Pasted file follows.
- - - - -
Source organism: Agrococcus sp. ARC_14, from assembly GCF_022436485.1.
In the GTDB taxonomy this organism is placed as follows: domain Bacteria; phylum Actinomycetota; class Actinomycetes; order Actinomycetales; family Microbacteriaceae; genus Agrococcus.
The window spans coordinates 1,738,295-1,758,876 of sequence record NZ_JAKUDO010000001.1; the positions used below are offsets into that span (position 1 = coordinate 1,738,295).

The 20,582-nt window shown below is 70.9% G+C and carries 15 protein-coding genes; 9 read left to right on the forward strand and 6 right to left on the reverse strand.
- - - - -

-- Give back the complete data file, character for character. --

Source organism: Agrococcus sp. ARC_14, from assembly GCF_022436485.1.
In the GTDB taxonomy this organism is placed as follows: domain Bacteria; phylum Actinomycetota; class Actinomycetes; order Actinomycetales; family Microbacteriaceae; genus Agrococcus.
The window spans coordinates 1,738,295-1,758,876 of sequence record NZ_JAKUDO010000001.1; the positions used below are offsets into that span (position 1 = coordinate 1,738,295).

The 20,582-nt window shown below is 70.9% G+C and carries 15 protein-coding genes; 9 read left to right on the forward strand and 6 right to left on the reverse strand.